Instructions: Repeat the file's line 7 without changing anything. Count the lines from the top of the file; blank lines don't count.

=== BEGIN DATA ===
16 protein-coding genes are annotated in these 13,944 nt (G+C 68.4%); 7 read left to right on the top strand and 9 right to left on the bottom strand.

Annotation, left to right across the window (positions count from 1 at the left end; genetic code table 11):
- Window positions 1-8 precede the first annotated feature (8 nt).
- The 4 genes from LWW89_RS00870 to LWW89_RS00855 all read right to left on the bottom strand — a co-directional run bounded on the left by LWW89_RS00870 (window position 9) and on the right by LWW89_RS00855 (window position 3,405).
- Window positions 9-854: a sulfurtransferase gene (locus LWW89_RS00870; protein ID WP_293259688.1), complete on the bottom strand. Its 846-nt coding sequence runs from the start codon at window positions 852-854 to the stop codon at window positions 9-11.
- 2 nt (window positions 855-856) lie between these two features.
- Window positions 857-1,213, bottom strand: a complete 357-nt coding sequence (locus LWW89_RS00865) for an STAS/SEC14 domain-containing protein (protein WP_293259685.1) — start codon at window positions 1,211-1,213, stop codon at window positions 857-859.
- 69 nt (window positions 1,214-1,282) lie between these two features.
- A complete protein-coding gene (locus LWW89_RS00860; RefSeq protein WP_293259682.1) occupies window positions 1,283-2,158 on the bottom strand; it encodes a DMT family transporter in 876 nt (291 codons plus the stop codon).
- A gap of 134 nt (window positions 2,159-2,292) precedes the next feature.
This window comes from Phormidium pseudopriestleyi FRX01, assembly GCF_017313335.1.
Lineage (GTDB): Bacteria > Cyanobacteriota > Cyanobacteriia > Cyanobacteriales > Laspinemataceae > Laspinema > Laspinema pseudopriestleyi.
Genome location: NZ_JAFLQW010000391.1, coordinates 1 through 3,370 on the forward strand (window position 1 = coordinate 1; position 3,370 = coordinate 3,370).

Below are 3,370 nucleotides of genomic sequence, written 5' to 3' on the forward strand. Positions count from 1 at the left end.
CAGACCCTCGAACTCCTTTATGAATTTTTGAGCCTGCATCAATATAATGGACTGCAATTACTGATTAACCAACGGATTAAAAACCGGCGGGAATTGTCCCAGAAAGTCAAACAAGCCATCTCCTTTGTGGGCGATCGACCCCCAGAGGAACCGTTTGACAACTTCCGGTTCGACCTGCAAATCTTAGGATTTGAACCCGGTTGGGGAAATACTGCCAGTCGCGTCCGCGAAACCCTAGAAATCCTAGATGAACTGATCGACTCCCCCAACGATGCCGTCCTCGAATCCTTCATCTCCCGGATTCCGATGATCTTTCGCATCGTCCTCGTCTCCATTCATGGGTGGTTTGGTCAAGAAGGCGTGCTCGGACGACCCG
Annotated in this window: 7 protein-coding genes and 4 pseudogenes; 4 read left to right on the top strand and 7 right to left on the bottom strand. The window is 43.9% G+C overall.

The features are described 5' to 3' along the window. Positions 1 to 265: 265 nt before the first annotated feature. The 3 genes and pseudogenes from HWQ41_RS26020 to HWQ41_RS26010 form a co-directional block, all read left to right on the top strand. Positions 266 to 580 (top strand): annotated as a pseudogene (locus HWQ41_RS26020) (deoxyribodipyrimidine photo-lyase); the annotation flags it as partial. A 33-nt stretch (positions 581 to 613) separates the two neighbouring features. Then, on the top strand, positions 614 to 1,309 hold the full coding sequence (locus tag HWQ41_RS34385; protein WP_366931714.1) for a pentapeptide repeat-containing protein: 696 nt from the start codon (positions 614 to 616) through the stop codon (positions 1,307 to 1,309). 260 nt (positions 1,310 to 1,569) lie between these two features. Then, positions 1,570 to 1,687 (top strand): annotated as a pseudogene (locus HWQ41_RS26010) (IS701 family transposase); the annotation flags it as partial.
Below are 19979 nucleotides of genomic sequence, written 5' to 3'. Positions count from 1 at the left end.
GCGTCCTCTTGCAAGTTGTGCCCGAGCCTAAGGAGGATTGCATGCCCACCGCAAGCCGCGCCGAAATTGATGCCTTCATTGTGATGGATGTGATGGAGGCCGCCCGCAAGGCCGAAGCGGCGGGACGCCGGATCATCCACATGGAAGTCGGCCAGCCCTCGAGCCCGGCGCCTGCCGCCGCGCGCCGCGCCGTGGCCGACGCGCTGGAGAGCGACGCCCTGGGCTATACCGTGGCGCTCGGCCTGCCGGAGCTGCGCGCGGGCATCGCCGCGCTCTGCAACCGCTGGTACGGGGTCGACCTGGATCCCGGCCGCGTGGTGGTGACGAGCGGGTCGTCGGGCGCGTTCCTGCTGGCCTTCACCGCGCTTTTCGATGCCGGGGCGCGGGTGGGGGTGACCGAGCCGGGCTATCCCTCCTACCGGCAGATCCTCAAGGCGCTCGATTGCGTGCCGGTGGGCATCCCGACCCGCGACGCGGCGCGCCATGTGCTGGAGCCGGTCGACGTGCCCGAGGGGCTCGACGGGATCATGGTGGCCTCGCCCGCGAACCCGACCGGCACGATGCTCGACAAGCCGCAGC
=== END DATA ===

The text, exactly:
- Window positions 857-1,213, bottom strand: a complete 357-nt coding sequence (locus LWW89_RS00865) for an STAS/SEC14 domain-containing protein (protein WP_293259685.1) — start codon at window positions 1,211-1,213, stop codon at window positions 857-859.